However, the PSC contractor is under an obligation to supply the domestic market with a portion of its hydrocarbons according to conditions provided within the PSC. The sale price of hydrocarbons for the domestic market will be equal to the official price set by the government minus a reduction of 15 per cent. The reduction constitutes a recoverable petroleum cost.

V ASSIGNMENTS OF INTERESTS

While the administrative title to oil (exploration, exploitation authorisations or permits) cannot be transferred, interests deriving from the PSC can be transferred either directly or indirectly through change of control of contractor. Partial or total transfers of oil interests to a third party may happen, subject to the state authorisation and its preemptive right, if it is notably demonstrated that the assignee has good technical and financial reputation, the transaction does not jeopardise the state interests, does not impact the performance of petroleum operations or reduce the technical and financial capabilities of the contractor. Transfer and possible capital gain taxes need to be paid too.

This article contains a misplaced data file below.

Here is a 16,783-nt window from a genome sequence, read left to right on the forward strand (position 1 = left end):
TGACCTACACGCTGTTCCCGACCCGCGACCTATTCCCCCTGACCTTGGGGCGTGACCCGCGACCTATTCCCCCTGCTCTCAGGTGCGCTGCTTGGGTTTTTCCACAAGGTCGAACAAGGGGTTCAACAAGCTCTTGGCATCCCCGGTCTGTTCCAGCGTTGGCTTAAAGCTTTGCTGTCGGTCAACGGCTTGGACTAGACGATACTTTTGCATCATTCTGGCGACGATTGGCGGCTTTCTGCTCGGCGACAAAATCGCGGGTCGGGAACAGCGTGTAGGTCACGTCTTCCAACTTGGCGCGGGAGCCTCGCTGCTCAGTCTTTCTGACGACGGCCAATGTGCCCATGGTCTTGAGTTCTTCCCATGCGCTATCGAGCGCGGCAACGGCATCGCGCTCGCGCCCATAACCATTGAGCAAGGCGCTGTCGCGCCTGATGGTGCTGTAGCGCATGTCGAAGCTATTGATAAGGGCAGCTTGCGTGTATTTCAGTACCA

Transfer of oil interests to affiliated companies are only subject to a declaration to the Hydrocarbons Administration.

The assignor must inform the Hydrocarbons Administration in writing, setting out notably the name, quality and nationality of the assignee, and all the indications relating to its financial and technical capacities, its legal status, and the form and financial conditions of the proposed transfer of the oil interest.

If the Hydrocarbons Administration does not raise any objection and if (1) the state does not exercise its pre-emption rights within a 60-day period, and (2) then GOC for a 45 day period, authorisation is usually deemed to be granted. After authorisation, a new licence is granted in the name of new partners on the block.

VI TAX